In a letter sent Monday to Senate Judiciary Committee Chairman Chuck Grassley and ranking member Dianne Feinstein, Supreme Court nominee Brett Kavanaugh categorically and unequivocally rejected a pair of accusations of sexual misconduct.
“[Sunday] night, another false and uncorroborated accusation from 35 years ago was published,” Kavanaugh wrote in response to the newest allegation, by a Colorado woman. “Once again, those alleged to have been witnesses to the event deny it ever happened. There is now a frenzy to come up with something—anything—that will block this process and a vote on my confirmation from occurring.”
“These are smears, pure and simple,” he added. “And they debase our public discourse. But they are also a threat to any man or woman who wishes to serve our country. Such grotesque and obvious character assassination—if allowed to succeed—will dissuade competent and good people of all political persuasions from service.”
On Sunday, the New Yorker magazine published an article quoting a Colorado woman, Deborah Ramirez, 53, who attended Yale at the same time as Kavanaugh. She accused Kavanaugh of exposing himself to her at a party.
According to the New Yorker, Ramirez said she remembers Kavanaugh had exposed himself at a drunken dormitory party, thrust his penis in her face, and caused her to touch it without her consent as she pushed him away. “Ramirez is now calling for the FBI to investigate Kavanaugh’s role in the incident,” wrote the article’s co-authors, Ronan Farrow and Jane Mayer.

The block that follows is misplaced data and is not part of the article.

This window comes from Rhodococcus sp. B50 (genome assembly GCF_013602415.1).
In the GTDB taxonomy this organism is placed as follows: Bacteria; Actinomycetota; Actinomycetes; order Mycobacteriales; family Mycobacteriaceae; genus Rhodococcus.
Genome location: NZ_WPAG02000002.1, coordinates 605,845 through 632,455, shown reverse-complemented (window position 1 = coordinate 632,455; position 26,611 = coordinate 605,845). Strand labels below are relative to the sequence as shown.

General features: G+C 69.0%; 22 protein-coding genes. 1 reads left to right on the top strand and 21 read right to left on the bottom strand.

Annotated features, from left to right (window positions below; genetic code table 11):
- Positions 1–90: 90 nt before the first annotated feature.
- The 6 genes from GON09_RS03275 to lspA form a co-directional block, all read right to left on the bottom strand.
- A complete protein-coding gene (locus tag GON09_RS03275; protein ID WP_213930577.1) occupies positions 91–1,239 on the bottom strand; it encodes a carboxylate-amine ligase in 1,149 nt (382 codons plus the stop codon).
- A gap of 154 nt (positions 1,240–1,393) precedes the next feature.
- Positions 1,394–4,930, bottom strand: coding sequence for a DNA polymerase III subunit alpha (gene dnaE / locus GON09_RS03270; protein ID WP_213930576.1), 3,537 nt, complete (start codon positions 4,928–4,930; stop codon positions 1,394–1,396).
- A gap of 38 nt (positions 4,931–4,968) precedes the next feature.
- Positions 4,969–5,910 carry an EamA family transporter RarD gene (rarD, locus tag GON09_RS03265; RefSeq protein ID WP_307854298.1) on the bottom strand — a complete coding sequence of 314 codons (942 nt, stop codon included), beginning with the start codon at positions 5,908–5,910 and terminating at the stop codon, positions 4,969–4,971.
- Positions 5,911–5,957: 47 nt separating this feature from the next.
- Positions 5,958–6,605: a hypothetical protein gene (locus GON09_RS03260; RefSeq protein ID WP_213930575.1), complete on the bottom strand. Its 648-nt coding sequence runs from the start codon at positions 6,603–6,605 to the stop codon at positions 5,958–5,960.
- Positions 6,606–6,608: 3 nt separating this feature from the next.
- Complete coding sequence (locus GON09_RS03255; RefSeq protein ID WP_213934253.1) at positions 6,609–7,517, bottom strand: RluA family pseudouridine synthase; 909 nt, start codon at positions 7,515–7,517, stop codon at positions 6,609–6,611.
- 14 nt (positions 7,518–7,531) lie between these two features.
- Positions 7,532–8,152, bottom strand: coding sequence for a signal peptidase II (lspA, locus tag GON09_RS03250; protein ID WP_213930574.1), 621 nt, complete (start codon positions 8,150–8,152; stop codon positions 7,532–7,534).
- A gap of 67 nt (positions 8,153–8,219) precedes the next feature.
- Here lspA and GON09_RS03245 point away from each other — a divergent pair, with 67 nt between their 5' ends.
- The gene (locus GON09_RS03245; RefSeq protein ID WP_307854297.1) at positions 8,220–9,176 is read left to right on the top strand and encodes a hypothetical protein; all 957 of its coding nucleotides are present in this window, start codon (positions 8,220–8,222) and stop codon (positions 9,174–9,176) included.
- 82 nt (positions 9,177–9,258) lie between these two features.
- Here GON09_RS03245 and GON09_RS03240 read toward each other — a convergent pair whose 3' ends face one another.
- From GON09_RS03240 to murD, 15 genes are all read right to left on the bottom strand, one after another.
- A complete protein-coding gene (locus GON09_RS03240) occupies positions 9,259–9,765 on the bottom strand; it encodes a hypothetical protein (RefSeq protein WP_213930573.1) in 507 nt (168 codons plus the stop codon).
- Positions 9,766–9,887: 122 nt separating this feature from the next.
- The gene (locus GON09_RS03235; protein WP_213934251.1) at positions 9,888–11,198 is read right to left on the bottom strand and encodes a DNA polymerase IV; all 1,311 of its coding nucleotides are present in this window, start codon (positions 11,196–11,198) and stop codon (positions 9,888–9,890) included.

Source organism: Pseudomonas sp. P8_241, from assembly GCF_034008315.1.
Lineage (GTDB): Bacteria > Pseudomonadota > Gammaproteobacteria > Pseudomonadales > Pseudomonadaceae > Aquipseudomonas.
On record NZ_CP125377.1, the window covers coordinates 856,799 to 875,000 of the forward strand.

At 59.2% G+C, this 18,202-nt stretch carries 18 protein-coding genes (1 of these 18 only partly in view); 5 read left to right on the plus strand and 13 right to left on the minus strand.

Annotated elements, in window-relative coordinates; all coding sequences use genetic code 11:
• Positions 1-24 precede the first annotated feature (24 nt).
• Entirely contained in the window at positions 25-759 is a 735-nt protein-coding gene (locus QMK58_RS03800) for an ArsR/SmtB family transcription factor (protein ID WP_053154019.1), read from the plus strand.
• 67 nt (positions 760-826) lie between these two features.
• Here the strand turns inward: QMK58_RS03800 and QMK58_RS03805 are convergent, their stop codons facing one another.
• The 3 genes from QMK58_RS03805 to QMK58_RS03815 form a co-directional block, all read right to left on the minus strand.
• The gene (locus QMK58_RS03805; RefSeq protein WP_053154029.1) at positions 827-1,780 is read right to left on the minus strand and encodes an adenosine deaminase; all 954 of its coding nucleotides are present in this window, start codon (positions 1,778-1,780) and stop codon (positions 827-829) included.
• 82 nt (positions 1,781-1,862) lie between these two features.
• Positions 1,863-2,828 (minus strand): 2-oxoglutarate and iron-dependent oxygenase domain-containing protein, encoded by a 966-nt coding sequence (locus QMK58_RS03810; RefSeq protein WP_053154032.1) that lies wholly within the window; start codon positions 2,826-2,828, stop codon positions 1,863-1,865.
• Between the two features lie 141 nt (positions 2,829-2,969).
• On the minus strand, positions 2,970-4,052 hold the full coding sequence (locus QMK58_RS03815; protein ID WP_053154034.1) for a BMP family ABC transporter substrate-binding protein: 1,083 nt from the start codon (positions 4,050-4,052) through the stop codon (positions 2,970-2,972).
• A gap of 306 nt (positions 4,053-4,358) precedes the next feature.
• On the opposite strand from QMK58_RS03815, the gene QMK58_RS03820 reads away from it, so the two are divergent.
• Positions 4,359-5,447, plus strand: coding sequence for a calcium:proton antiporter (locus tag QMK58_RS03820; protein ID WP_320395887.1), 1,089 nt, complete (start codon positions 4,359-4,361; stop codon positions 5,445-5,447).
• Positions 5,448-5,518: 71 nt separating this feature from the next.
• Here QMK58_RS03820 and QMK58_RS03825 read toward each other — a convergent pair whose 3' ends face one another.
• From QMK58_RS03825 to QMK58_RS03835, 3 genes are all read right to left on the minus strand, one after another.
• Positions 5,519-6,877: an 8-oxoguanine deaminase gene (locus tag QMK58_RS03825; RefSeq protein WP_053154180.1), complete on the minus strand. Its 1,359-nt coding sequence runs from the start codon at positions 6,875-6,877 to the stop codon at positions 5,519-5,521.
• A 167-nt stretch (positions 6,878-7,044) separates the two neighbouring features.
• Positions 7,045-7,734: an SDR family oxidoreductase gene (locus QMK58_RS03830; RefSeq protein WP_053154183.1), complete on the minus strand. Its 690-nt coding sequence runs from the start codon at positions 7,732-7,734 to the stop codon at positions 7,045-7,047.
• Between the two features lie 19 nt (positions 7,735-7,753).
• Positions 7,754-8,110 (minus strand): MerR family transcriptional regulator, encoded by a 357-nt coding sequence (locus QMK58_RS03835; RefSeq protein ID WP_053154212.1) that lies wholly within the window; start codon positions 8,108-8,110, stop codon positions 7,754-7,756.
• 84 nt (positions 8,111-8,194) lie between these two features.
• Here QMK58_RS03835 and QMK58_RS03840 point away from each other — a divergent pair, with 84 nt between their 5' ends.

Kavanaugh quickly and categorically denied the allegation, along with a previous accusation of sexual assault from a Northern California woman, Christine Blasey Ford.
Ford, now a 51-year-old research psychologist, told The Washington Post that Kavanaugh held her down, groped her, and tried to remove her clothes in a bedroom during a house party in the early 1980s in Montgomery County, Maryland.
The Senate Judiciary Committee is scheduled to hear testimony from Ford Thursday, followed by testimony from Kavanaugh.
In his letter to Grassley, R-Iowa, and Feinstein, D-Calif., Kavanaugh said the allegations of sexual misconduct have not changed his desire to serve on the Supreme Court.
“As I told the committee during my hearing, a federal judge must be independent, not swayed by public or political pressure,” Kavanaugh said. “That is the kind of judge I will always be. I will not be intimidated into withdrawing from this process.
“The coordinated effort to destroy my good name will not drive me out. The vile threats of violence against my family will not drive me out. The last-minute character assassination will not succeed,” he said.
Kavanaugh also thanked the many women who have supported him and vouched for his character.
On Sept. 14, 65 women who knew Kavanaugh when he attended the all-boys Georgetown Preparatory School in North Bethesda, Maryland, and signed a letter praising his character.
Former female law clerks of Kavanaugh have also praised his treatment of women and his willingness to accommodate their specific needs, whether it be taking off time for maternity leave or planning a wedding.
“I have devoted my career to serving the public and the cause of justice, and particularly to promoting the equality and dignity of women,” Kavanaugh wrote. “Women from every phase of my life have come forward to attest to my character. I am grateful to them. I owe it to them, and to my family, to defend my integrity and my name.
“I look forward to answering questions from the Senate on Thursday,” he said.
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